If there's any true "from scratch" development going on atm, it'll be targeting next gen consoles. Different architecture, different requirements, different capabilities. Otherwise... if you're making a game that'll run on XBox 360, for example, you might as well start with working code for a 360 game. There's enough of it about.
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st33d
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« Reply #5 on: October 11, 2012, 11:39:03 PM »

I wouldn't necessarily *recommend* flash

Aaand that's all you need to know. I really am fed up with Flash. They don't allow you to create executables from the desktop projector anymore - they want you to build it in AIR, which goes so mental asking for permissions on install that it looks very much like malware. They won't support controllers - despite being asked over and over again. And don't get me started on the IDE:

http://twitter.com/FlashHasCrashed

I mean, AS3 is great and all, but Adobe are such consumate wankers that the platform isn't going to survive. Once I'm done with Red Rogue and Flightless I'm getting the fuck out of Dodge.
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WellThen
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« Reply #6 on: October 12, 2012, 12:46:13 PM »

Wow! I didn't expect so many responses! Thanks guys!
TigDB is a really good resource, thanks!

As for Terry, I already knew flash was pretty bad, but after reading this article, I thought flash wasn't as bad. I'll take it from an actual game developer instead  Smiley.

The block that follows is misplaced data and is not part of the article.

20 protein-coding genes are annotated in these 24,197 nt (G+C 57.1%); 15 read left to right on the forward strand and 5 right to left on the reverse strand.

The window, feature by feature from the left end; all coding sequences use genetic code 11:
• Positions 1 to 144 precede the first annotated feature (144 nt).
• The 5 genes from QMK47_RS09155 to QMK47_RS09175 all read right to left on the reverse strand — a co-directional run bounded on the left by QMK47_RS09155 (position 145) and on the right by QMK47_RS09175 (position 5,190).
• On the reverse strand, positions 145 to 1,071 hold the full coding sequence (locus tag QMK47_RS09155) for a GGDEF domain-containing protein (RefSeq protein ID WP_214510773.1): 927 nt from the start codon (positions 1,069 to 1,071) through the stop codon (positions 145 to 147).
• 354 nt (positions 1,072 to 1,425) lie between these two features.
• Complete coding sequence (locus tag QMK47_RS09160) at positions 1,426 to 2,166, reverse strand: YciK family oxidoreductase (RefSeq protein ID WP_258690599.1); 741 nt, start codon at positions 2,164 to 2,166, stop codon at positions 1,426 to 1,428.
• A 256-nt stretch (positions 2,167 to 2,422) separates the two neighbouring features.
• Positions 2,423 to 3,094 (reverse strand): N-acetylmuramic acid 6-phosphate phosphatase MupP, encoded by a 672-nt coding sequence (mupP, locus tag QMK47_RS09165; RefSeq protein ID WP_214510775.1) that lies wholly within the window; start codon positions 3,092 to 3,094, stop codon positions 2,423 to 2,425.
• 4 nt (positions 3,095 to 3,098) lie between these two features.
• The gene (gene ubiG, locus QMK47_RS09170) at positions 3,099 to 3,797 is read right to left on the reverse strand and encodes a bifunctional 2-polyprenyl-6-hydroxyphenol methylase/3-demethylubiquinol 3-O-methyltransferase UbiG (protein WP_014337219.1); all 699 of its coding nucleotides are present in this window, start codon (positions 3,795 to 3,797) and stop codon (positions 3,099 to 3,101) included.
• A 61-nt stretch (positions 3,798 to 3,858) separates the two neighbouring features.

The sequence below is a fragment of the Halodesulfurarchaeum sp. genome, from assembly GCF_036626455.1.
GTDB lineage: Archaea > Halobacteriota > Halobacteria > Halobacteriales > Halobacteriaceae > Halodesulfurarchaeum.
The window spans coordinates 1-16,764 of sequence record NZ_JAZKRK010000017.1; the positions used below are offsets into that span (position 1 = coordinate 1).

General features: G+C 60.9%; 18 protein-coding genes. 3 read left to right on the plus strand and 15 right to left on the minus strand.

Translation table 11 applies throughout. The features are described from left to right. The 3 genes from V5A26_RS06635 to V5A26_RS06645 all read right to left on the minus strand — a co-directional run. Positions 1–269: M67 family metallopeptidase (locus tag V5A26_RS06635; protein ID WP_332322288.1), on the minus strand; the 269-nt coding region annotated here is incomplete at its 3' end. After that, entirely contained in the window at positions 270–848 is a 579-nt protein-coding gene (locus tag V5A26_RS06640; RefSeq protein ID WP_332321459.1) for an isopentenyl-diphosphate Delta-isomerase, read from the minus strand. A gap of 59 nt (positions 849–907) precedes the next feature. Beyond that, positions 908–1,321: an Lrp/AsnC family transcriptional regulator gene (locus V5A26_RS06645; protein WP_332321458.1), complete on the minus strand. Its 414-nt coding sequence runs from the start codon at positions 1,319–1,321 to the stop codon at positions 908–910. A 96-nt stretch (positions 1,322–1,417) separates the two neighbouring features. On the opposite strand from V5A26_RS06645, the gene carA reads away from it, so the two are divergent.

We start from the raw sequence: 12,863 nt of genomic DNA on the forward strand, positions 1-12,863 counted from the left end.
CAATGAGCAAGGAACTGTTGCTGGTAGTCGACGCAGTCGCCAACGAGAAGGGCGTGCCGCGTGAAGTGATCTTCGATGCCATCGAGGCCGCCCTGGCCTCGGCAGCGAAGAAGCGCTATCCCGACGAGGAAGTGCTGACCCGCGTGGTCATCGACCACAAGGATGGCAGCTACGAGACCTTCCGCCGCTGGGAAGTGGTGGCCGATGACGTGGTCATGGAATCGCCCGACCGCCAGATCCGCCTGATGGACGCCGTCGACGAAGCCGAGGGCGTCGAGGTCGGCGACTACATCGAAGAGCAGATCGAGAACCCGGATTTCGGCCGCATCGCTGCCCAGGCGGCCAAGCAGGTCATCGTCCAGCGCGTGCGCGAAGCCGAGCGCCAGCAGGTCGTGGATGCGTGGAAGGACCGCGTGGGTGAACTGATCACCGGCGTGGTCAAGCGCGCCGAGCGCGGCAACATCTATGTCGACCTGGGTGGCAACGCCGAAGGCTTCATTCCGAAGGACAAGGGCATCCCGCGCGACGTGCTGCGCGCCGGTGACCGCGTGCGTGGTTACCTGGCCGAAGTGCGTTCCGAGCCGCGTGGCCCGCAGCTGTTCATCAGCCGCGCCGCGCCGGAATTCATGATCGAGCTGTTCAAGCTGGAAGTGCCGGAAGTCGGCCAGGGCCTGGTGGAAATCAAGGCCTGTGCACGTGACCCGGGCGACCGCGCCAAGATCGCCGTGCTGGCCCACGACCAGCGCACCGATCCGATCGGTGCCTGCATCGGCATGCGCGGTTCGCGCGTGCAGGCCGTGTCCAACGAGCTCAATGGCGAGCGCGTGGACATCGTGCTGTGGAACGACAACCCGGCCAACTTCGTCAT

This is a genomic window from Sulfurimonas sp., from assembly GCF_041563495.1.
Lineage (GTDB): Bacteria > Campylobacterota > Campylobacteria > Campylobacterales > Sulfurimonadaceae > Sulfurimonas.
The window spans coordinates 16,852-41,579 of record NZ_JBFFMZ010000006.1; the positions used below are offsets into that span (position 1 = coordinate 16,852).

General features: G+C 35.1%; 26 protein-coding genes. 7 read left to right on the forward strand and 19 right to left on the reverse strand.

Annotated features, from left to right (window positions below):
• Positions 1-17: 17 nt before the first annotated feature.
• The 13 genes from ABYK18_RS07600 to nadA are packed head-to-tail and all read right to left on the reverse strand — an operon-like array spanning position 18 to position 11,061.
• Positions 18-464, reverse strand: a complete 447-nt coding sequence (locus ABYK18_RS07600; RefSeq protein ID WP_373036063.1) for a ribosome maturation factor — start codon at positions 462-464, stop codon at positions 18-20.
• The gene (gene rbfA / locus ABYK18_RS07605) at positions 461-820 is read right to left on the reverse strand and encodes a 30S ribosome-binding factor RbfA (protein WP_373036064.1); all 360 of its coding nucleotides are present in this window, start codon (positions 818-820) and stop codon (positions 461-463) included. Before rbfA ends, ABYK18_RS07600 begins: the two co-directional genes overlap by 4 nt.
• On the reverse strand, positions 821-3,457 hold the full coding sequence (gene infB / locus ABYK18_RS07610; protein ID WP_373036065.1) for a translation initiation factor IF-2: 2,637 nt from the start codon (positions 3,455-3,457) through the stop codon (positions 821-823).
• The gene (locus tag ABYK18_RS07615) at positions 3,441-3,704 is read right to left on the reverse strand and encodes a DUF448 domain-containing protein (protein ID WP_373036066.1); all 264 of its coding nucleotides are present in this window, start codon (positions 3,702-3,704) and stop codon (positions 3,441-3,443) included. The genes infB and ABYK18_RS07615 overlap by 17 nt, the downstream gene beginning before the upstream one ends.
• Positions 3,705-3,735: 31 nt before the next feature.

I'm not the best at programming yet, but I feel like I should be learning some. For now, I'm using stencyl because it's speedier and doesn't require a lot of knowledge of programming. For my more ambitious ideas, I probably will use an actual language.
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WellThen
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« Reply #7 on: October 12, 2012, 12:53:07 PM »

Wow! Cut the rope was made with marmalade!
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ThemsAllTook
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« Reply #8 on: October 12, 2012, 01:17:21 PM »

As for Terry, I already knew flash was pretty bad, but after reading this article, I thought flash wasn't as bad. I'll take it from an actual game developer instead  Smiley.

That's the tricky thing about Flash; at a glance, or even after working with it for a few days, it'll look perfectly capable. Once you've lived with it for a while, though, the annoyances really start piling up, to the point where it becomes almost completely unusable. I'd use Flash if I was making a game targeting Kongregate or something similar, but definitely not for any other case.
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Xienen
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« Reply #9 on: October 14, 2012, 12:53:19 PM »

Damn! I had no idea there was anything but high praise for Flash, particularly in the indie dev realm...guess I'll continue to stay away from it for the foreseeable future